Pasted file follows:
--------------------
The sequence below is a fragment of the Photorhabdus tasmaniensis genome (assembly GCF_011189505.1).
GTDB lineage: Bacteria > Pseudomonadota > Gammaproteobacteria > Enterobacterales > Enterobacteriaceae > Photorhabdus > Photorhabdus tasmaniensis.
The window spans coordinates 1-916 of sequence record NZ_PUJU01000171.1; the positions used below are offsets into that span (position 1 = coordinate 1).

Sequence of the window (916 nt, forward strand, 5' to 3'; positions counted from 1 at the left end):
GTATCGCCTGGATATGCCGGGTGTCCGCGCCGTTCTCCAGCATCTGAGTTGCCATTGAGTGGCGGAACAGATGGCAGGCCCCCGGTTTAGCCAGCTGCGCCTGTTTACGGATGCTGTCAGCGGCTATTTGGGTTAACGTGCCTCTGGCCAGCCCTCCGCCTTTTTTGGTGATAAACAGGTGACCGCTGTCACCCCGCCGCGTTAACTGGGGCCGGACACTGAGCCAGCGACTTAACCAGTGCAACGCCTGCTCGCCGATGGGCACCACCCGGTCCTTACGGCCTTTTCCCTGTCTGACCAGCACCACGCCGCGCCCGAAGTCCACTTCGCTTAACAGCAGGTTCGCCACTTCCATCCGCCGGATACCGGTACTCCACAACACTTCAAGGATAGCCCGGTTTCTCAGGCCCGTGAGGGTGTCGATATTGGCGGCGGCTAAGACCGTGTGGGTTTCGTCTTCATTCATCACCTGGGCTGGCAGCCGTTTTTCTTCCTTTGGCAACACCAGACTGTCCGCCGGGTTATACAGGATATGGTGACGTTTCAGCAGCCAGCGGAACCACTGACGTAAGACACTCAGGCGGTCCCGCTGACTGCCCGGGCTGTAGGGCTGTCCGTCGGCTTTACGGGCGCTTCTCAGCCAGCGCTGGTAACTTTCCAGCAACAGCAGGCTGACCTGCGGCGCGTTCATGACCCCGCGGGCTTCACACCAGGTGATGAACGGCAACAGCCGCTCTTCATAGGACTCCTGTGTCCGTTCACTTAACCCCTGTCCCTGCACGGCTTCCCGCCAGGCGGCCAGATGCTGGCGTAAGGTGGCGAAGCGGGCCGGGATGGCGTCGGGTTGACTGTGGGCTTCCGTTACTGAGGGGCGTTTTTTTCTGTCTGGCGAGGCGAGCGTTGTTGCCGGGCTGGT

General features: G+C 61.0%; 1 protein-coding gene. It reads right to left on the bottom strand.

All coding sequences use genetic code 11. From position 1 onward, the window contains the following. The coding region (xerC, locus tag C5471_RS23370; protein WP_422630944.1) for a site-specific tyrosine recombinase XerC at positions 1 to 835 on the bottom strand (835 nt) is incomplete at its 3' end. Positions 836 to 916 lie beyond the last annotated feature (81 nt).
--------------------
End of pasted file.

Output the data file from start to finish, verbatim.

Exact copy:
The sequence below is a fragment of the Photorhabdus tasmaniensis genome (assembly GCF_011189505.1).
GTDB lineage: Bacteria > Pseudomonadota > Gammaproteobacteria > Enterobacterales > Enterobacteriaceae > Photorhabdus > Photorhabdus tasmaniensis.
The window spans coordinates 1-916 of sequence record NZ_PUJU01000171.1; the positions used below are offsets into that span (position 1 = coordinate 1).

Sequence of the window (916 nt, forward strand, 5' to 3'; positions counted from 1 at the left end):
GTATCGCCTGGATATGCCGGGTGTCCGCGCCGTTCTCCAGCATCTGAGTTGCCATTGAGTGGCGGAACAGATGGCAGGCCCCCGGTTTAGCCAGCTGCGCCTGTTTACGGATGCTGTCAGCGGCTATTTGGGTTAACGTGCCTCTGGCCAGCCCTCCGCCTTTTTTGGTGATAAACAGGTGACCGCTGTCACCCCGCCGCGTTAACTGGGGCCGGACACTGAGCCAGCGACTTAACCAGTGCAACGCCTGCTCGCCGATGGGCACCACCCGGTCCTTACGGCCTTTTCCCTGTCTGACCAGCACCACGCCGCGCCCGAAGTCCACTTCGCTTAACAGCAGGTTCGCCACTTCCATCCGCCGGATACCGGTACTCCACAACACTTCAAGGATAGCCCGGTTTCTCAGGCCCGTGAGGGTGTCGATATTGGCGGCGGCTAAGACCGTGTGGGTTTCGTCTTCATTCATCACCTGGGCTGGCAGCCGTTTTTCTTCCTTTGGCAACACCAGACTGTCCGCCGGGTTATACAGGATATGGTGACGTTTCAGCAGCCAGCGGAACCACTGACGTAAGACACTCAGGCGGTCCCGCTGACTGCCCGGGCTGTAGGGCTGTCCGTCGGCTTTACGGGCGCTTCTCAGCCAGCGCTGGTAACTTTCCAGCAACAGCAGGCTGACCTGCGGCGCGTTCATGACCCCGCGGGCTTCACACCAGGTGATGAACGGCAACAGCCGCTCTTCATAGGACTCCTGTGTCCGTTCACTTAACCCCTGTCCCTGCACGGCTTCCCGCCAGGCGGCCAGATGCTGGCGTAAGGTGGCGAAGCGGGCCGGGATGGCGTCGGGTTGACTGTGGGCTTCCGTTACTGAGGGGCGTTTTTTTCTGTCTGGCGAGGCGAGCGTTGTTGCCGGGCTGGT

General features: G+C 61.0%; 1 protein-coding gene. It reads right to left on the bottom strand.

All coding sequences use genetic code 11. From position 1 onward, the window contains the following. The coding region (xerC, locus tag C5471_RS23370; protein WP_422630944.1) for a site-specific tyrosine recombinase XerC at positions 1 to 835 on the bottom strand (835 nt) is incomplete at its 3' end. Positions 836 to 916 lie beyond the last annotated feature (81 nt).